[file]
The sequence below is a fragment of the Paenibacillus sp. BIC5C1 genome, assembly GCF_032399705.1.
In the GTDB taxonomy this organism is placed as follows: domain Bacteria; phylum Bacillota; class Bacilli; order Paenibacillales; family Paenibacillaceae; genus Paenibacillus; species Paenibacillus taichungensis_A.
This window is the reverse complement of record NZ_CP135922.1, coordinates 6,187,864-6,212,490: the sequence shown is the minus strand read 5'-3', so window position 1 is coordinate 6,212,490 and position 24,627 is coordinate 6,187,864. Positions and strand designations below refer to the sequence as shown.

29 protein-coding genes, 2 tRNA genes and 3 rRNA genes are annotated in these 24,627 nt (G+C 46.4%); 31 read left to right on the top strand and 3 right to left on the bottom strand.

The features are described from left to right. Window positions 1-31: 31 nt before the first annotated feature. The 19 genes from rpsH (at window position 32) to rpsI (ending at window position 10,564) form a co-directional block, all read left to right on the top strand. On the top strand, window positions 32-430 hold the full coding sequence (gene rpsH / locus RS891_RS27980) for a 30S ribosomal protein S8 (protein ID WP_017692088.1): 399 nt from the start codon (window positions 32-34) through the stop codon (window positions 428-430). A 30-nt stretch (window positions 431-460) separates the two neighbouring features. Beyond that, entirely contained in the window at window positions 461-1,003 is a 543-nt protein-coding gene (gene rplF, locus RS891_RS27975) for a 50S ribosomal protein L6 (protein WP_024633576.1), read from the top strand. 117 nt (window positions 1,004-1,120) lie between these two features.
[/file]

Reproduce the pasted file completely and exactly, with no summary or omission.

The sequence below is a fragment of the Paenibacillus sp. BIC5C1 genome, assembly GCF_032399705.1.
In the GTDB taxonomy this organism is placed as follows: domain Bacteria; phylum Bacillota; class Bacilli; order Paenibacillales; family Paenibacillaceae; genus Paenibacillus; species Paenibacillus taichungensis_A.
This window is the reverse complement of record NZ_CP135922.1, coordinates 6,187,864-6,212,490: the sequence shown is the minus strand read 5'-3', so window position 1 is coordinate 6,212,490 and position 24,627 is coordinate 6,187,864. Positions and strand designations below refer to the sequence as shown.

29 protein-coding genes, 2 tRNA genes and 3 rRNA genes are annotated in these 24,627 nt (G+C 46.4%); 31 read left to right on the top strand and 3 right to left on the bottom strand.

The features are described from left to right. Window positions 1-31: 31 nt before the first annotated feature. The 19 genes from rpsH (at window position 32) to rpsI (ending at window position 10,564) form a co-directional block, all read left to right on the top strand. On the top strand, window positions 32-430 hold the full coding sequence (gene rpsH / locus RS891_RS27980) for a 30S ribosomal protein S8 (protein ID WP_017692088.1): 399 nt from the start codon (window positions 32-34) through the stop codon (window positions 428-430). A 30-nt stretch (window positions 431-460) separates the two neighbouring features. Beyond that, entirely contained in the window at window positions 461-1,003 is a 543-nt protein-coding gene (gene rplF, locus RS891_RS27975) for a 50S ribosomal protein L6 (protein WP_024633576.1), read from the top strand. 117 nt (window positions 1,004-1,120) lie between these two features.